Are there any sexual restrictions during pregnancy?
Dr. OB posed that question to the expectant moms in attendance during the mandatory first trimester class.
Pregnant women should feel comfortable having sex as much as they want during pregnancy. Sexual activity won’t hurt the baby-to-be since the uterine muscles and amniotic fluid protect the fetus. Sex and orgasms also do not increase contractions or the risk of premature labor.
It’s normal for parents-to-be to feel hesitant about having sex. In addition, women who are ill during pregnancy typically won't want to have sex. If your sex life has noticeably changed, make sure that you communicate with your partner, prioritize intimacy and seek out alternative ways to show affection.
Dr. OB continued by stating that,
Blowing very hard into the vagina may cause an embolism and possibly death so don’t do that during pregnancy. Normal breathing during oral sex is fine, though.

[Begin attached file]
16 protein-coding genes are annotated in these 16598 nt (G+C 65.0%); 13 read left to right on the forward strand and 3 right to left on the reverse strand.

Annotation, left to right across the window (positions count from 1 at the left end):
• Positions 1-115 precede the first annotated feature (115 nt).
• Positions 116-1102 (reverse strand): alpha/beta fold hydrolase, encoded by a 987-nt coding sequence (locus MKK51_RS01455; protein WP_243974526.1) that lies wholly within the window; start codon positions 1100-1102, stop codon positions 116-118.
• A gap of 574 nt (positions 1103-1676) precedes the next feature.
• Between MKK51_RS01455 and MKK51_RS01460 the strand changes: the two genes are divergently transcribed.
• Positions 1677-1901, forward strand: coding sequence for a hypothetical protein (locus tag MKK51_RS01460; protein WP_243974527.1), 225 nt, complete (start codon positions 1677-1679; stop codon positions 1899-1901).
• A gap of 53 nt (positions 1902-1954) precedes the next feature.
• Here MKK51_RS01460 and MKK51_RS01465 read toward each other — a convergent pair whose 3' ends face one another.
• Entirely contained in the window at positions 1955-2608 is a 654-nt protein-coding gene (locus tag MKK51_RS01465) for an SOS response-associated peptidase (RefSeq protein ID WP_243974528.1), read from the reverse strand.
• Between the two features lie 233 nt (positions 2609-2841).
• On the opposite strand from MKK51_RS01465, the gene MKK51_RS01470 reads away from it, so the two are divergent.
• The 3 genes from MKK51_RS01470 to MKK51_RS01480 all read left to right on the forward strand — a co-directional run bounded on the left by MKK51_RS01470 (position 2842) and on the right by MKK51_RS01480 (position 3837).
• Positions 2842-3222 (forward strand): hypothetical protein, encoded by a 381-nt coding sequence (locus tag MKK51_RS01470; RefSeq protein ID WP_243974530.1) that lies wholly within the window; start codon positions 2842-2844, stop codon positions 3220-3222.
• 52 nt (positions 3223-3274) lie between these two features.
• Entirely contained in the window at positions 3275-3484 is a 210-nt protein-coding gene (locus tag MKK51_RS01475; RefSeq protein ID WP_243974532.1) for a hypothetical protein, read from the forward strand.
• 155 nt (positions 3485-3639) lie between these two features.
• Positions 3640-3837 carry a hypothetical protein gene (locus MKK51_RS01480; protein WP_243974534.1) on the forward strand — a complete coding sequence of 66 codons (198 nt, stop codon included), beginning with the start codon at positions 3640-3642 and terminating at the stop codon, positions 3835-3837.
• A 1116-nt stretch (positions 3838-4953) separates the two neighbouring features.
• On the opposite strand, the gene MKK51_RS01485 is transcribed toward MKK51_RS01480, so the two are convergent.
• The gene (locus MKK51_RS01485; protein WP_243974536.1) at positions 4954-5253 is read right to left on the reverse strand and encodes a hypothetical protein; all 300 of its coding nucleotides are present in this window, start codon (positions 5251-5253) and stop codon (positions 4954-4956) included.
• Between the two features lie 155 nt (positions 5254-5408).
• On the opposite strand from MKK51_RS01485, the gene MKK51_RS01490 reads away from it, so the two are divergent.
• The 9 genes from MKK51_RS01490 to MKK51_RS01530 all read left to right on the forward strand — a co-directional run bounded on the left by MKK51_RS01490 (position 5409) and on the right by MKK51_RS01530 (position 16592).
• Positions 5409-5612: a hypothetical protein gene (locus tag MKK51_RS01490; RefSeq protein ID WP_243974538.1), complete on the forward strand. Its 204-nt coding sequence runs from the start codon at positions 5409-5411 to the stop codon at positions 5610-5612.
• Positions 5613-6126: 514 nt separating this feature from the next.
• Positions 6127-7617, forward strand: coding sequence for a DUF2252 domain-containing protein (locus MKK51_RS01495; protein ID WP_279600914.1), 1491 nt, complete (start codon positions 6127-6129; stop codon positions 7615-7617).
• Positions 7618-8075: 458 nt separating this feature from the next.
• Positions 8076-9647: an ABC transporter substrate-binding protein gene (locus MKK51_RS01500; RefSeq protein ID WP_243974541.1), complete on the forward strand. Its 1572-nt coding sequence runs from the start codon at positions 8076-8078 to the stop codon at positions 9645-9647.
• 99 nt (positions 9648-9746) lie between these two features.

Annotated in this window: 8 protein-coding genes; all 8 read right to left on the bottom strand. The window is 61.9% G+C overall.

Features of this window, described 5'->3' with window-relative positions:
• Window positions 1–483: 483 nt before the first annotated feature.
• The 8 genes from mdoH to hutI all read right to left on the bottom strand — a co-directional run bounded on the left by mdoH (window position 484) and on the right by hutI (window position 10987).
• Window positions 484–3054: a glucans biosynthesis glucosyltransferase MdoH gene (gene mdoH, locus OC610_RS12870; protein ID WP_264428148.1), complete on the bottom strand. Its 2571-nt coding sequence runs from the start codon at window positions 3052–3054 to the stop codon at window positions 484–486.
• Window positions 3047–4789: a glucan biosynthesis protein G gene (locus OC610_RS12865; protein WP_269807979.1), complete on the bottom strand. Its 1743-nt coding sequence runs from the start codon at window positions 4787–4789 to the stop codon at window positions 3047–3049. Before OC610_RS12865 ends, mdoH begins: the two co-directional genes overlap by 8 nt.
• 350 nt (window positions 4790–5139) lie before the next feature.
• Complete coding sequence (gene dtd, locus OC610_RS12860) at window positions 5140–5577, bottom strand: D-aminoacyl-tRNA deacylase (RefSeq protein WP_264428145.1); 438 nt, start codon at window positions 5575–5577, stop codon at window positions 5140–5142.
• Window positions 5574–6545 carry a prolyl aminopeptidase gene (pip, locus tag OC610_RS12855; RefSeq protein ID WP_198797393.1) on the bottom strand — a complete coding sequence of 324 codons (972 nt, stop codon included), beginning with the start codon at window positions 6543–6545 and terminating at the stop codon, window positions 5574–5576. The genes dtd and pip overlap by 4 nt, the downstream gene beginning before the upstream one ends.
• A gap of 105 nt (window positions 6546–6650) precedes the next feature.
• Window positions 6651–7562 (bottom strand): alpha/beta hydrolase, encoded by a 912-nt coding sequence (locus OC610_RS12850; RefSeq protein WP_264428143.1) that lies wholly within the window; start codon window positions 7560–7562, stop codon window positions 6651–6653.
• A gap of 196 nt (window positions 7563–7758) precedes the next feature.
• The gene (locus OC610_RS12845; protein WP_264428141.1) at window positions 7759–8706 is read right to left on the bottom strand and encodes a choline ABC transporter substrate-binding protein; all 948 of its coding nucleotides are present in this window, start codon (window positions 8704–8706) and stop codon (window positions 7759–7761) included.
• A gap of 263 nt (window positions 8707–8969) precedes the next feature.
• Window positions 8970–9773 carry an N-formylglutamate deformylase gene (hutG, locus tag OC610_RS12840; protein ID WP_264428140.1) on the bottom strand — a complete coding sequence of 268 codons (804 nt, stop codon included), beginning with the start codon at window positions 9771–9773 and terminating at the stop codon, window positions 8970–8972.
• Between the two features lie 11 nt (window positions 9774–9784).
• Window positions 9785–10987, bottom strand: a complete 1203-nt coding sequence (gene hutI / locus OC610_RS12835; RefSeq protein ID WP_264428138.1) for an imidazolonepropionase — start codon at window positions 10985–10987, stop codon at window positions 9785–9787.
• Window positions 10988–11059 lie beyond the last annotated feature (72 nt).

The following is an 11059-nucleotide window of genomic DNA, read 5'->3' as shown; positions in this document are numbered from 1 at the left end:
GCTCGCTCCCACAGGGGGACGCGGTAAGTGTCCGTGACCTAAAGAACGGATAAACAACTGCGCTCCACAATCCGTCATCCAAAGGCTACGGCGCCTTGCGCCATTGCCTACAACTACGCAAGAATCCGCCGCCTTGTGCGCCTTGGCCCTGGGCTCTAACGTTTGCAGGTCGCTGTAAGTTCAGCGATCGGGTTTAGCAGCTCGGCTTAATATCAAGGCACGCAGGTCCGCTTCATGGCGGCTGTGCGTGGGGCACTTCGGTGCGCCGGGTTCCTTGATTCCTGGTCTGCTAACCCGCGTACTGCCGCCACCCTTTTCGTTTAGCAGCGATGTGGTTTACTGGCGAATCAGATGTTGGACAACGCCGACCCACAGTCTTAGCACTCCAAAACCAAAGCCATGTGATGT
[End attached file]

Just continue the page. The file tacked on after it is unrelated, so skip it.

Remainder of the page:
All of us in the class looked at each other with confusion, wondering what that entails or who actually does that.
Upon arriving home from the class, I wanted to know more. According to The Mayo Clinic and Cosmopolitan, blood vessels in the pelvic region are more pronounced during pregnancy and menstruation. Deeply blowing air into the vagina could cause air bubbles to form and those bubbles can block a blood vessel. If that blood vessel leads to the heart or the brain, serious complications, including death, can ensue.
Are there any additional restrictions?
As pregnancy progresses, women will be more limited in terms of how they can position themselves during sex. Communication and creativity will be critical to finding positions that are comfortable.
The Mayo Clinic doesn’t recommend anal sex during pregnancy, given the possible transfer of bacteria. Check with your doctor to find out more about that and other restrictions. If you're not comfortable talking to your doctor about sex, read my tips for doing so!
Your doctor may also add restrictions if there are health concerns during the pregnancy. For your sake and the sake of your baby-to-be, adhere to them! It’s also worth being as specific as possible with your questions so the doctor can provide you with specific guidelines.
So, dear readers, I’m curious. Has anyone tried the “Huff and Puff?” For those of you who have been or are pregnant, did your sex life change?